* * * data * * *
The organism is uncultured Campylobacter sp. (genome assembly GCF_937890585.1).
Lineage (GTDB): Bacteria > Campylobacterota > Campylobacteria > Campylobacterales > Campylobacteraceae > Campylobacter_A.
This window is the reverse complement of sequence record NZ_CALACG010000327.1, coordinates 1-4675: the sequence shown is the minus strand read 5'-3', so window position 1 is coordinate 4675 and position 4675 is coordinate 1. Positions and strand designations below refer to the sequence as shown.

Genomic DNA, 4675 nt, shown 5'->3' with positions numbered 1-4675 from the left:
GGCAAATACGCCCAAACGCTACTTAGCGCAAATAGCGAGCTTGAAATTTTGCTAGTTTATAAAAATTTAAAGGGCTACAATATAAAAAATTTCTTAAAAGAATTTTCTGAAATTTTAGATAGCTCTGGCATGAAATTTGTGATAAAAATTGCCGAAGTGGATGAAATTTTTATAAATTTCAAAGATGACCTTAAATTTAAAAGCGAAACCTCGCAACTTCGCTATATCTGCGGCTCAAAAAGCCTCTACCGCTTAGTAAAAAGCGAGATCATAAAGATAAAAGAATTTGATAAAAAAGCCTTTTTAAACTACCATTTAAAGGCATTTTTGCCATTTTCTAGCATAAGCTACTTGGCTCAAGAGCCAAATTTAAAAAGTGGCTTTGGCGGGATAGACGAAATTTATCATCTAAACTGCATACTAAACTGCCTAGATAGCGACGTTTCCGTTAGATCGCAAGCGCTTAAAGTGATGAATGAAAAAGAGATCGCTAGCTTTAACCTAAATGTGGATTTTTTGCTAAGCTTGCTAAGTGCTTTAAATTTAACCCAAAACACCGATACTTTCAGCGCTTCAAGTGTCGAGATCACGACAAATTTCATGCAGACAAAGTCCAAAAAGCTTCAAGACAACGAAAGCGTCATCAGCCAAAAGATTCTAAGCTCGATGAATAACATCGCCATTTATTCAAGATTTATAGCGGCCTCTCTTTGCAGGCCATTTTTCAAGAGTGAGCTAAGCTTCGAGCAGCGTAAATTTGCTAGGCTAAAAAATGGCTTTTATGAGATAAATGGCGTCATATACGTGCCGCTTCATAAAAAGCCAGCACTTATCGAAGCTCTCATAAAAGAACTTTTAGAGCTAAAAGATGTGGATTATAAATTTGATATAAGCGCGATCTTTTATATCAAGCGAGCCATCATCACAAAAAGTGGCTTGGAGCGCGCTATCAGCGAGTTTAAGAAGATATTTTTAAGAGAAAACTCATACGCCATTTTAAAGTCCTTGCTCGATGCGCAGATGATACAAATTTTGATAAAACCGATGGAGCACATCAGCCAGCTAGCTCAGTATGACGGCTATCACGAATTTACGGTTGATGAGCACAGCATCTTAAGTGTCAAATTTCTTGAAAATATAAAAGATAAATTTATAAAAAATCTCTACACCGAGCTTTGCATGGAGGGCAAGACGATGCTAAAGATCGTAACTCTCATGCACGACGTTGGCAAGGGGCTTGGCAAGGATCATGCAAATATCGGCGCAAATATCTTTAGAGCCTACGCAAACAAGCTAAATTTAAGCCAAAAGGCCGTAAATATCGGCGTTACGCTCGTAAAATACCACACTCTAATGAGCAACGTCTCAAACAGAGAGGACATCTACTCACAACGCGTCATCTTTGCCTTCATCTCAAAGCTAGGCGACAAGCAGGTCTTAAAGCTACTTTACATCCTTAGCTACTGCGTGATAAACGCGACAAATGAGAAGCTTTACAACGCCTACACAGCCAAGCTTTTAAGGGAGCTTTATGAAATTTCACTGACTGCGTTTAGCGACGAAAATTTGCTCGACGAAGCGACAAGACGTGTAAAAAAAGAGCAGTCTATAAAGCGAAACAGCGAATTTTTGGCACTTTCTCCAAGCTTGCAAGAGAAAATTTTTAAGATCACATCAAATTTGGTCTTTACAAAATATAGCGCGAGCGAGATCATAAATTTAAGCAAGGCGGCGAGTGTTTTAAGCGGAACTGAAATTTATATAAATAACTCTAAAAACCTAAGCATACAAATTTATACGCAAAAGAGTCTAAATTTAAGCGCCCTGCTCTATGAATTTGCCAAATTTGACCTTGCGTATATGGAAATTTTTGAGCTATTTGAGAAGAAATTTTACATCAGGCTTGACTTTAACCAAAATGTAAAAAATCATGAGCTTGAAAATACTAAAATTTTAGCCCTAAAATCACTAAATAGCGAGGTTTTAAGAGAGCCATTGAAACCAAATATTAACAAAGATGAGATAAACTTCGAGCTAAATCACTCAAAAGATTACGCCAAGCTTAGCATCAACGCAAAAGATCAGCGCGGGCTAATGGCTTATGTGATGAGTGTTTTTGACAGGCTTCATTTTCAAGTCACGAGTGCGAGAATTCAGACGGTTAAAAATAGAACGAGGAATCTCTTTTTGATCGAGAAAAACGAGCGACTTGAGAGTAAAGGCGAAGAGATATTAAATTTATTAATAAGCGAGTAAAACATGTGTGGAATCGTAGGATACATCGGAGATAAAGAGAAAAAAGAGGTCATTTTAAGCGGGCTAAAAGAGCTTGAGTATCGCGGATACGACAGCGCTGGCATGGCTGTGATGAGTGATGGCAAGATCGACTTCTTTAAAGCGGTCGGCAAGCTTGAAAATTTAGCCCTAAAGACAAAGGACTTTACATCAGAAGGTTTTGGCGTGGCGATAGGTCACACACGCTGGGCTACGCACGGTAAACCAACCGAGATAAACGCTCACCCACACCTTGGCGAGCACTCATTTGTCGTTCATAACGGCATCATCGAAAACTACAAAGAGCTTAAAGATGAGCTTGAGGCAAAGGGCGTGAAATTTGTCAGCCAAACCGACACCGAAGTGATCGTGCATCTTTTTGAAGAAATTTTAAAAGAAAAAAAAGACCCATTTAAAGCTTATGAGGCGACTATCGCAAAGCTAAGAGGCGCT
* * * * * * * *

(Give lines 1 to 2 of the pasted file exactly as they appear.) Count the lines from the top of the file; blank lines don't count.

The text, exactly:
The organism is uncultured Campylobacter sp. (genome assembly GCF_937890585.1).
Lineage (GTDB): Bacteria > Campylobacterota > Campylobacteria > Campylobacterales > Campylobacteraceae > Campylobacter_A.